Thursday, March 13, 2008

Superficial Individuality

The dictionary had a plethora of definitions, so to serve my purpose I chose a couple that I liked.

in•di•vid•u•al•i•ty
1.
the particular character, or aggregate of qualities, that distinguishes one person or thing from others; sole and personal nature: a person of marked individuality.
2. state or quality of being individual; existence as a distinct individual.
3. the interests of the individual as distinguished from the interests of the community.

As inspired by my friend and fellow blogger Lady Di, and because I tend to stay up way too late, I have decided to blog on a topic that will be eternally discussed between two people who don't, nor want to, think the same way.

I don't consider myself a very unique guy or this extraordinarily individual-minded person, but I do empathies with those who do. I have done small things like dying my hair black or a patch of blue or bleaching it blond in whole or in part, and who can forget my shoulder-length mess. I've worn trendy clothes, ties with t-shirts, and I had my whole black clothing phase. I can't think of many other styles I’ve sported outside the norm. If you can, please remind me.

Because of the nature of the conversation being that the "normal" person will usually initiate the conversation by asking someone why they do some "abnormal" thing that they do and the "unique" person having to explain and/or defend their views, the "normal" person will often get the impression that the "unique" person feels that their way is correct or otherwise superior to that of the person who chooses to "follow the crowd." This is not the case, but please note I only speak for myself and what I have found to be common. This vibe is only felt because of the defensive nature of the conversation. No way is better or correct. Truth like this is relative to the individual. For some people, being superficially individual or unique is healthy or necessary. For other extreme cases it is pride or vanity or somewhere in between.


It comes to mind now to explore what makes someone "different". I'm going to use a common local high school scenario for an example. There is a common cliche lovingly known as Emo. You know you love it. So... a group of boys walk the halls in their tight girl's pants and wearing their dark-rocker clothing with their dark hair in their face. Some decorate themselves with multicolored hair, lip rings, and yes, eyeliner. Are these boys different from the rest of the student body or are they the same as everyone else in their cliche. . . Both! They want to stand out and be different, so they costume up to fit in with everyone else who wants to be different. I'm speaking cynically, because I don't like high school kids at all anyway. No one is really "them self" in high school. Puberty is still taking its toll on their emotional physiologies.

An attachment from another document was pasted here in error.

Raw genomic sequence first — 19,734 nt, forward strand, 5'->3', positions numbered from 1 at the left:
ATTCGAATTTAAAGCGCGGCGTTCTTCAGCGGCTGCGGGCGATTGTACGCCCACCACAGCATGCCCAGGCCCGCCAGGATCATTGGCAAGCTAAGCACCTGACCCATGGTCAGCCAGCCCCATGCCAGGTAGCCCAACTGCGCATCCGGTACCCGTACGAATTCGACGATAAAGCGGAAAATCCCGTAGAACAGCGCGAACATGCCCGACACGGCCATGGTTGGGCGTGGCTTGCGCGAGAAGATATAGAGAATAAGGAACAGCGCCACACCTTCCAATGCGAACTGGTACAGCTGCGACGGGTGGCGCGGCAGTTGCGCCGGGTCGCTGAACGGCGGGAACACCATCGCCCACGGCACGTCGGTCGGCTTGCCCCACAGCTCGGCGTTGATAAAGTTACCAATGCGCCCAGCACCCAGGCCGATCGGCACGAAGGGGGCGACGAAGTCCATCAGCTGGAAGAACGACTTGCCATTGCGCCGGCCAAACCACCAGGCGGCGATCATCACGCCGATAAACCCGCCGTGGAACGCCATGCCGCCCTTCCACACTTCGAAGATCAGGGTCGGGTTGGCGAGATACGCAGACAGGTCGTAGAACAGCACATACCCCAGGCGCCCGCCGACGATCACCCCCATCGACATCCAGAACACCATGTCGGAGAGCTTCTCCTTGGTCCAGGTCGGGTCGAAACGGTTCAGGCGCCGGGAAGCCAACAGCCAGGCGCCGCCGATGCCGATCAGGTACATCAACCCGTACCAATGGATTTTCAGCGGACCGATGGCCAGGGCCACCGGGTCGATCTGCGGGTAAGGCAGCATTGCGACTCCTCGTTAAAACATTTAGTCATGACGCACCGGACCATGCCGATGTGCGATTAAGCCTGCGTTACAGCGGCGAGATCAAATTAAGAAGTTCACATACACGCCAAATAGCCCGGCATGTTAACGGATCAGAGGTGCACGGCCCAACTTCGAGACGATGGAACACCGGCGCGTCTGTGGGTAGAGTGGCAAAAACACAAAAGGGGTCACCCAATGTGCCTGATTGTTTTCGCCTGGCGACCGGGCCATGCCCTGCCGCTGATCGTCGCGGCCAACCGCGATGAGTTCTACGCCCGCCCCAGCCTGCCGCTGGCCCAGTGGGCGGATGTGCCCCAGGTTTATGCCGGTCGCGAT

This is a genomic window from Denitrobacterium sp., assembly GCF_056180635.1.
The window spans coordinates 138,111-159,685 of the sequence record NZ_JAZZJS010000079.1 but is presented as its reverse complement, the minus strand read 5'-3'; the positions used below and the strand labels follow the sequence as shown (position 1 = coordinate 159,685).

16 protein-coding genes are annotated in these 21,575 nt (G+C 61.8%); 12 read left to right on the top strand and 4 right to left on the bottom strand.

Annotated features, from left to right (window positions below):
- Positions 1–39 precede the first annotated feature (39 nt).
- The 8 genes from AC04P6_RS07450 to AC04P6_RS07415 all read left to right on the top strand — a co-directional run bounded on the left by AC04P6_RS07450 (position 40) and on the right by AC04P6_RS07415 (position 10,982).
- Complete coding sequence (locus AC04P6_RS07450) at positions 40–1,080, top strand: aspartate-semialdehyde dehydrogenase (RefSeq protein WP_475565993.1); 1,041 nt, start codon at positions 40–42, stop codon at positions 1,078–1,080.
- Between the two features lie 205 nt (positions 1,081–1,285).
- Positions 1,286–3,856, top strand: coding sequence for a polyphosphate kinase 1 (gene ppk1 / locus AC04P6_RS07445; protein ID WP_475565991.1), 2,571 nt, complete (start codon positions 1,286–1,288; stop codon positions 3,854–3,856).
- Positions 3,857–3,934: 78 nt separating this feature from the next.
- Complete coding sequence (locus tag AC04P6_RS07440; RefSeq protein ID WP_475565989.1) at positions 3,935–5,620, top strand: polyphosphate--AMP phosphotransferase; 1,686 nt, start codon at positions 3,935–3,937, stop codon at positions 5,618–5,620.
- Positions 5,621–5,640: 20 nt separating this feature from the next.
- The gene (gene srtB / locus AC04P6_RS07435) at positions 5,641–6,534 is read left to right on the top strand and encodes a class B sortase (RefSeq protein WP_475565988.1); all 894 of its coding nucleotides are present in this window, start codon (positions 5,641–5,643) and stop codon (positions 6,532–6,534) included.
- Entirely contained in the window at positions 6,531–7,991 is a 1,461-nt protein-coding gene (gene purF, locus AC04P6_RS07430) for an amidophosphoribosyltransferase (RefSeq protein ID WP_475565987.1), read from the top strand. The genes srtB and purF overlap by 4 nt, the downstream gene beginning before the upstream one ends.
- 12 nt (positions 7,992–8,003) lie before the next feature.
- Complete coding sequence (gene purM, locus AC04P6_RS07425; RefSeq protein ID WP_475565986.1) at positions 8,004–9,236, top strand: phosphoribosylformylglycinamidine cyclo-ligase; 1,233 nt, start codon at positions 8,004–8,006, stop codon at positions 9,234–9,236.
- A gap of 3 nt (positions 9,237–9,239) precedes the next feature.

So what is different? I really don't know. I don't think that that word does justice to what these people want. I'm going to include myself in this and speak from the heart even though I don't qualify as an extreme example. What I want, and I think what everyone needs is a self awareness. The realization of self is the major difference between us and chimps, oddly enough. I learned that in my Biological Anthropology (Evolution) class. We all need that and everyone accomplishes this when they're children and they realize that it is them self in the mirror, but this goes a bit deeper when we get older and we have to find out who we really are which is the basis for many popular stories in books and movies, etc.

Batman said that it's not what's underneath, but what I do that defines me. I thought that was so true. As we grow, we start by following mom and dad or whoever takes their place. We are taught by them and our environment collectively what is right and wrong and what is socially acceptable and we acquire all our skills thru this process as well. When someone starts to become really self aware and has the desire to define them self, a common scenario would be that they look back at all the places they've been guided to; all the decisions they've been encouraged to make; all the norms they've been placed in, and in all this they might wonder what they have done. What has been accomplished by "Me." There might have been great things accomplished. Or maybe nothing accomplished. Either way, if they aren't felt to be autonomous descisions or accomplishments, they might not suffice. Many roads can be taken at any of these stages, but we'll follow them downt he path of the "individual-minded" person.

At this point there is a very easy path to follow which makes it common, and that is the path of rebellion. Doesn't seen relevant, does it? Well, this path will accomplish a lot as a quick fix to the "I haven't accomplished a lot of my own accord" problem. One might change their appearance to be totally unlike what they've been raised to become. They might change their political or religious views. They might do "bad" things. VoilĂ ! I'm different. I’m individual. I've done this myself. I am who I’ve decided to be. I am not a "product of my environment."
*I am accomplished*


Right? Wrong? I don't know. Does a green mohawk make one truley unique? Does it dammage society or cause harm to others? Does a suit and tie move us all to become a happier people? I think the template of these questions are imortal because there is no answer. The only absolute is that we all need to be self-aware to be content, psychological beings. How we accomplish this is extremly... individual.